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Comparison of the biochemical abnormalities between survivors and nonsurvivors is shown in [Figure 1]. Total and ionized hypocalcemia were significantly more among the nonsurvivors (P value 0.012 and 0.047, respectively). Hypophosphatemia and hyperphosphatemia were also significantly more in the nonsurvivor group (P = 0.048 and 0.018, respectively). There was no significant difference in the rate of Vitamin D deficiency (not shown in figure).
Figure 1: Biochemical abnormalities among survivors and nonsurvivors

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  Discussion Top


Hypocalcemia has been reported in 18%–65% of the critically ill children and adults.[2],[3],[4],[5],[21] We found hypocalcemia at admission in 24.4%; however, when corrected for albumin, it was 9.6%. One gram per deciliter decrease in serum albumin decreases the total calcium by 0.8 mg/day, and we considered serum albumin levels of <4 mg/dL as hypoalbuminemia. In our study, 122 (90%) children had serum albumin <4 mg/dL. Occurrence of total hypocalcemia at admission in our study was lower than the study by Singhi et al.[3] (35%) and Cardenas-Rivero et al.[5] (49%). Singhi et al.[3] found that an additional 13% of the patients developed hypocalcemia during PICU stay. Ionized hypocalcemia at admission in our study was higher than the study by Broner et al.[4] (12.5%) and Cardenas-Rivero et al.[5] (17.9%), while it was lower than the study by Naik and Dandge[21] (47.5%). We did not check calcium levels again during the PICU stay. Children with hypocalcemia had significantly higher incidence of sepsis and those with sepsis had lower mean calcium levels. Higher incidence of sepsis among the hypocalcemic patients was found by Chernow et al.[2] (P = 0.01 for total hypocalcemia) and Cardenas-Rivero et al.[5] (P = 0.03 for ionized hypocalcemia). Hypocalcemia was found in 57% and 83% of the children with sepsis in studies by Singhi et al.[3] and Naik and Dandge, respectively.[21] Calcium level in the setting of sepsis has been found to be inversely related to the levels of inflammatory mediators, e.g. tumor necrosis factor, interleukin-6, and procalcitonin.[22] Raised calcitonin precursors have also been implicated as a cause of hypocalcemia in septic patients.[23]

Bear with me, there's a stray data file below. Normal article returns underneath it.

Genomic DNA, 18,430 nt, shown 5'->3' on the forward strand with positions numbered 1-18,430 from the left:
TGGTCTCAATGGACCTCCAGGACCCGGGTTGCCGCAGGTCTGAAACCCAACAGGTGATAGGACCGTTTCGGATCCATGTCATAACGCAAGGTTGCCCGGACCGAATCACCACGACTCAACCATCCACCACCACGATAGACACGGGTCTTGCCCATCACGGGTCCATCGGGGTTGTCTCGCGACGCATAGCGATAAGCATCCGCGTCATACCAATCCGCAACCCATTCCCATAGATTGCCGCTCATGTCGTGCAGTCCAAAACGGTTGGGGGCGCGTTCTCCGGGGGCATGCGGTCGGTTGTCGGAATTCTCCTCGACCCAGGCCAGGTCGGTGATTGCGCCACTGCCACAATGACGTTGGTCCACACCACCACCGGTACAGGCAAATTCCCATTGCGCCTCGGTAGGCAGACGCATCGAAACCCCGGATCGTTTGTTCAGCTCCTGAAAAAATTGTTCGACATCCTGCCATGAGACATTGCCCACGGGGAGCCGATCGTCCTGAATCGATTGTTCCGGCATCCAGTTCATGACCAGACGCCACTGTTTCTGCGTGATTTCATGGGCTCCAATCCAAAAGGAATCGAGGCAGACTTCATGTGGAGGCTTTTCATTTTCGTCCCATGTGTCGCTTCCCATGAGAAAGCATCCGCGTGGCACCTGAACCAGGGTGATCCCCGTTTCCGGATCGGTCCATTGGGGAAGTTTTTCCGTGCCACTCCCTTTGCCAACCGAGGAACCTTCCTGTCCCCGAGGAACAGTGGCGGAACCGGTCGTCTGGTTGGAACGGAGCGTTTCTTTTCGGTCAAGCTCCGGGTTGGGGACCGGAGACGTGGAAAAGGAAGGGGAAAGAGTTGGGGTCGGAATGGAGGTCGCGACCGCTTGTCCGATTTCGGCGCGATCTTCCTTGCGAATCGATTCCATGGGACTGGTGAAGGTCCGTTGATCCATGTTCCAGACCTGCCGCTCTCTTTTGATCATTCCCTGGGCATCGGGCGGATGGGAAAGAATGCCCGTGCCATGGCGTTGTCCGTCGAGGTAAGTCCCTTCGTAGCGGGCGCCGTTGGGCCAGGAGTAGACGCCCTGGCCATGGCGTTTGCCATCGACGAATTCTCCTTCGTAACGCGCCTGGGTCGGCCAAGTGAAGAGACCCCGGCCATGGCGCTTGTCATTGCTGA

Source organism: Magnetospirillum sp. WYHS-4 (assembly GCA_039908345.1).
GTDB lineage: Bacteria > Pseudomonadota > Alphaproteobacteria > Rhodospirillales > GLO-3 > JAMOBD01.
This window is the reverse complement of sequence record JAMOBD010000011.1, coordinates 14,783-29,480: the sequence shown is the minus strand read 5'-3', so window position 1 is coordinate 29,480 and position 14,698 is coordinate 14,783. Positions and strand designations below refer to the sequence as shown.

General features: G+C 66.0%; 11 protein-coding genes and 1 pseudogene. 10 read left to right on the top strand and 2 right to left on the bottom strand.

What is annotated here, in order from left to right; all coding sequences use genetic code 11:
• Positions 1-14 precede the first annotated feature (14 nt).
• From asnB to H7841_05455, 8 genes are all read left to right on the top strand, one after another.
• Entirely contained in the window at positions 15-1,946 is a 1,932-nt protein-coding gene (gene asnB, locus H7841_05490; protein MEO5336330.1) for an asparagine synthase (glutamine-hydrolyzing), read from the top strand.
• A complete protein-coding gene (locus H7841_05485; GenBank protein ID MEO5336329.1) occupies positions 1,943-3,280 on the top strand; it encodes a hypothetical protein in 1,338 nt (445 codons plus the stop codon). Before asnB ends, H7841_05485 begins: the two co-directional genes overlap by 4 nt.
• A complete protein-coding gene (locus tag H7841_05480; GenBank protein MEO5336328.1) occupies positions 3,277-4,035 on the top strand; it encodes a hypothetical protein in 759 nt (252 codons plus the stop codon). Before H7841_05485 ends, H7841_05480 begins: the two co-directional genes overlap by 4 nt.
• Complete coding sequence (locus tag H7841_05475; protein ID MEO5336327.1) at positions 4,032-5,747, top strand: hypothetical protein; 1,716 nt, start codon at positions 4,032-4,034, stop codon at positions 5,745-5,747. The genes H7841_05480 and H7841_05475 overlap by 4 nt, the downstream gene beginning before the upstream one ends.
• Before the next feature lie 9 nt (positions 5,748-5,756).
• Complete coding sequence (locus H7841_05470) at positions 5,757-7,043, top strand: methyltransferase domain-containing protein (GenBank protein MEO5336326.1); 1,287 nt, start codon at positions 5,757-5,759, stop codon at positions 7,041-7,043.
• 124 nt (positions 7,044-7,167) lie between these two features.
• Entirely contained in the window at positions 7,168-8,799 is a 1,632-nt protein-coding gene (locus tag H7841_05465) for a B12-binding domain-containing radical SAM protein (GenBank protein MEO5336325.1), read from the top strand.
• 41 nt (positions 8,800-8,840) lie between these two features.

Calcium is an important cation for neuromuscular transmission, muscle contraction, and membrane stability. Studies have shown significant association of hypocalcemia with hypotension and requirement of cardiovascular support.[3],[5],[21],[24] Vincent et al.[25] showed that infusion of intravenous calcium in the critically ill patients was associated with significant increase in mean arterial pressure that lasted for about 1 h. We also found significant association of hypocalcemia with fluid and inotrope requirement. Children with hypocalcemia had significantly higher mortality compared to those with normal or high serum calcium. Our observation was consistent with other studies.[3],[4],[5],[21]

Higher proportion of the children with hypocalcemia required mechanical ventilation compared to those with normal serum calcium, but the difference was not statistically significant. We did not find any significant association of total hypocalcemia with the PRISM III score. This was in contrast to other studies which showed higher severity of illness among hypocalcemic patients.[5],[26],[27] The children with ionized hypocalcemia had significantly higher PRISM scores. Patients with hypocalcemia have been shown to stay in the PICU for longer period, but we did not find any association of hypocalcemia with the duration of ventilation or ICU stay.[2],[3],[21] Our study did not show any significant association of hypercalcemia with severity of illness, duration of ventilation or PICU stay, need for cardiovascular support, or mortality.